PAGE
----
- What is eziFunerals?
- How does eziFunerals work?
- Do I need to Login to use eziFunerals?
- What are the costs to register as a Funeral Consumer?
- Is eziFunerals the right option for me?
- What are the benefits of using eziFunerals over selecting a funeral director myself?
- How much money can I save using eziFunerals?
- How does eziFunerals compare to other funeral sites?
- What are Funeral Bids?
- How does eziFunerals Bids work?
- Do I need to Register to get Funeral Bids?
- How do I search and select for Funeral Directors to request Bids?
- How many funeral directors will be invited to bid on my funeral plan?
- I don’t see too many Funeral Directors in my City. Should I still Get Bids?
- How much does it cost to get funeral quotes online?
- What happens after I send my Funeral Bid request?
- What information does the Funeral Director receive with my request?
- Where do I find the bids I’ve received from Funeral Directors?
- Why haven’t I received bids on my funeral plan?
- How do I select a Funeral Director?
- What to consider when selecting a Funeral Director?
- Does eziFunerals receive commissions from Funeral Directors after I have accepted a bid?
- I am satisfied with the service conducted by the Funeral Director. How can I recommend them to other clients?
- What if I have a dispute with a Funeral Director?
- What is a basic funeral?
- Burial or cremation?
- Celebrants and clergy
- Coffins and caskets
- Eco funerals
- Cremation urns
- Floral Arrangements
- Funeral Donations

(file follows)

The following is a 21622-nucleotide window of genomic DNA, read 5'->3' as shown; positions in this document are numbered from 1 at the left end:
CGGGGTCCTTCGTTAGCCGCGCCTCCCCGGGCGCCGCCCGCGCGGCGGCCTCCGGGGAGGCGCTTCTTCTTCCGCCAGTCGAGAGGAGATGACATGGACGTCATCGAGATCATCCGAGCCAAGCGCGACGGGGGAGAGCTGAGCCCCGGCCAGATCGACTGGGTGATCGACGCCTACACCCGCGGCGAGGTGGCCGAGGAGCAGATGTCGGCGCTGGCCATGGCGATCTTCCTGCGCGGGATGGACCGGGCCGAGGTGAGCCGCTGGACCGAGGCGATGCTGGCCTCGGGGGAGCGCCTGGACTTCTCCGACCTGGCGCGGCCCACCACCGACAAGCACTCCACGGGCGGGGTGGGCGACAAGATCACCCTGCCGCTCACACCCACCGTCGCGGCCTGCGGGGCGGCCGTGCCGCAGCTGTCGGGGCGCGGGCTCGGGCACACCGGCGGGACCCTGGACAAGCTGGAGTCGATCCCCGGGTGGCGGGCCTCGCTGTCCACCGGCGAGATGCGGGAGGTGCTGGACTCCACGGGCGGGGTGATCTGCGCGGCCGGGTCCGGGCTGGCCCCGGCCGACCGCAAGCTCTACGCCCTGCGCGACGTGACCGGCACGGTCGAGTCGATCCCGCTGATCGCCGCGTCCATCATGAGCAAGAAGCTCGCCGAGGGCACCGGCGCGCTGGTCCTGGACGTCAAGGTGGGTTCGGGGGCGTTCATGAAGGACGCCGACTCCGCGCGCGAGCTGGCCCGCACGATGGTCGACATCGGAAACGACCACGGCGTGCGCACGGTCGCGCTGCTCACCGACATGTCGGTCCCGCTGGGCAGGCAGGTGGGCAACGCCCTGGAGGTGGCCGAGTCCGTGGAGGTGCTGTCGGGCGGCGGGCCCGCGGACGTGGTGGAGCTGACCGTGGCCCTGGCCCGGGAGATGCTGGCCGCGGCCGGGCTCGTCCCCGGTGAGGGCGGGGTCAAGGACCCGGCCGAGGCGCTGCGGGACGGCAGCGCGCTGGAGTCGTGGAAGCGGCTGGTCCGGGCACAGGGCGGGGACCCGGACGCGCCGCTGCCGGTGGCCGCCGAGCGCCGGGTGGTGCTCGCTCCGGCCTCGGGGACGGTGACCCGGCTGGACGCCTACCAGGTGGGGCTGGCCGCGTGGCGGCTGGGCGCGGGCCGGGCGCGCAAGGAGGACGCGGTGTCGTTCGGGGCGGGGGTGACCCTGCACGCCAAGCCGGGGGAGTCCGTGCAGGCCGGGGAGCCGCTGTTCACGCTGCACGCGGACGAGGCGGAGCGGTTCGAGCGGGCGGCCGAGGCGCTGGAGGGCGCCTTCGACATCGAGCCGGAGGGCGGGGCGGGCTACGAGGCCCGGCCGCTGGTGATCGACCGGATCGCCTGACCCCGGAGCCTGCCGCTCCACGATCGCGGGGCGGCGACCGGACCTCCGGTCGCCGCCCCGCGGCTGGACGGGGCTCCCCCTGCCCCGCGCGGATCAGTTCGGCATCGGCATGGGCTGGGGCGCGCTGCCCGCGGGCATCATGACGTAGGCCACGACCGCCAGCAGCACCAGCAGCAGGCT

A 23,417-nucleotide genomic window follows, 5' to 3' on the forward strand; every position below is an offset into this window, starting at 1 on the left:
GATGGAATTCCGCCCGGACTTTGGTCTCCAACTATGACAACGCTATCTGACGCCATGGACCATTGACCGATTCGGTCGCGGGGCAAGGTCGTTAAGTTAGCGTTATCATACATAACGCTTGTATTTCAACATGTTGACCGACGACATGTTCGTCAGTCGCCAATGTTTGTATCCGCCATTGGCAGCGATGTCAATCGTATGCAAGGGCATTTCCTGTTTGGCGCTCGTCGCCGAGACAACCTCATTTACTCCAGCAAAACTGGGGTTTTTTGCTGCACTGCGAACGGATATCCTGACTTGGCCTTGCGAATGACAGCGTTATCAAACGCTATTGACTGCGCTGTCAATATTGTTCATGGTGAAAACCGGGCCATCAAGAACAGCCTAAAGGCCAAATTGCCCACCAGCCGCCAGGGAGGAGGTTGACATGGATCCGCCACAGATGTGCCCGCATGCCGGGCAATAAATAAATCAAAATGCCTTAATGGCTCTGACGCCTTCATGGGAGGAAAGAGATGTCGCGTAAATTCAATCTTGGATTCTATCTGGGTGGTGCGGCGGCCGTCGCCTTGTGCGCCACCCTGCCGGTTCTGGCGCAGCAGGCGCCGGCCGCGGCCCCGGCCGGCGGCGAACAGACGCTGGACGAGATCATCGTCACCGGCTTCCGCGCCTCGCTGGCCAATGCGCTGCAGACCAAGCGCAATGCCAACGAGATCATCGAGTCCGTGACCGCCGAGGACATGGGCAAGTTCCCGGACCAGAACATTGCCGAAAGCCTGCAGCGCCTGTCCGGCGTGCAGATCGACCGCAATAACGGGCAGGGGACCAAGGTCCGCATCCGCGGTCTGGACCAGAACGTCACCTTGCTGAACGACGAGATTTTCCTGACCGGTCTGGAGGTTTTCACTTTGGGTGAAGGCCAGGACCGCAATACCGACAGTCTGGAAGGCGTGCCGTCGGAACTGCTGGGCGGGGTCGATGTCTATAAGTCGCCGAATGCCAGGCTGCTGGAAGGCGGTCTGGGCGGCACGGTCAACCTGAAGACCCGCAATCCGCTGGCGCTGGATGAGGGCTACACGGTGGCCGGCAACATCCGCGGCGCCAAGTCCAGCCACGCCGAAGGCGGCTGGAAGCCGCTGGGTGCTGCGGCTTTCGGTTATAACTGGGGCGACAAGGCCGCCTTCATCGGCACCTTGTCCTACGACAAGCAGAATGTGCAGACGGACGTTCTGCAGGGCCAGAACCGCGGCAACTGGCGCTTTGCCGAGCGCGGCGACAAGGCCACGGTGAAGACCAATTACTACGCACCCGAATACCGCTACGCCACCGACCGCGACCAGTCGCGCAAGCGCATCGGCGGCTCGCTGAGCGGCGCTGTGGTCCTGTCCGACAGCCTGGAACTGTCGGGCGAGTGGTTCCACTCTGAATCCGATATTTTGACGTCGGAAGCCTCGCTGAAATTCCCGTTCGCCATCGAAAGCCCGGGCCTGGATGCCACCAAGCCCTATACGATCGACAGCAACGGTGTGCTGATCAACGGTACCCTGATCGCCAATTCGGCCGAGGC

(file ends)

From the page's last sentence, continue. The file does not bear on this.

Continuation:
- Funeral Music
- Funeral Tributes and Pictures
- Funeral caterers
- Funeral directors
- Funeral poems
- Funeral and obituary notices
- Doves, butterflies, balloons
- Funeral stationery
- Funeral transport
- Funeral wakes and venues
- Gifts and jewellery
- Memorials and monuments
- Pall bearers
- Preparing a eulogy
- Single or double service?
- Viewing the deceased
- Why should my Funeral Home join eziFunerals?
- Is eziFunerals trying to replace the services of Funeral Directors?
- Will eziFunerals online services force funeral prices down?
- Our business is going well and we’re happy with our current methods. We don’t need to change?
- Many of our clients are elderly. They won’t use the internet to connect with us?
End-of-life Pet Care
Coping with the impending loss of a pet is one of the most difficult experiences a pet owner will face. Whether your pet is simply old or has been diagnosed with a terminal illness, it’s important to calmly guide the end-of-life experience and minimise any discomfort or distress.
As your pet’s health declines, you may elect to care for your pet at home—with the supervision of a veterinarian—or you may decide to end his suffering with euthanasia.
What exactly happens when an animal is put down?
Your veterinarian has special training to provide your pet with a humane and gentle death. Most often, he or she uses a two-step process. First, the pet is injected with a sedative to make him calm and comfortable. Next, he injects a special medication.
These drugs function in such a fashion that the animal experiences no awareness of the end of life. The process is akin to undergoing general anaesthesia for a surgical procedure. The process takes about 10 to 20 seconds. The veterinarian then checks to make sure that the animal’s heart has stopped. With this procedure, there is no suffering.
Is there a “right time” to euthanise an animal? And how will I know when that is?
If your animal has episodes of obvious suffering during the day or night, it may be time to plan euthanasia. It is important to ask your veterinarian for the exact signs of suffering likely to be associated with the condition or disease that your pet has. Sometimes an animal will continue to eat or drink in spite of pain, panting or disorientation. If you are not sure how much your pet is suffering, keep a daily record of the good times versus the bad times.
Then you can decide when the quality of life is so poor that it is time for you to give him the gift of ‘good death.’ Sometimes people are tempted to delay the moment of euthanasia, because we anticipate our own intense grief. Unfortunately, we may regret that we allowed the pet to linger too long.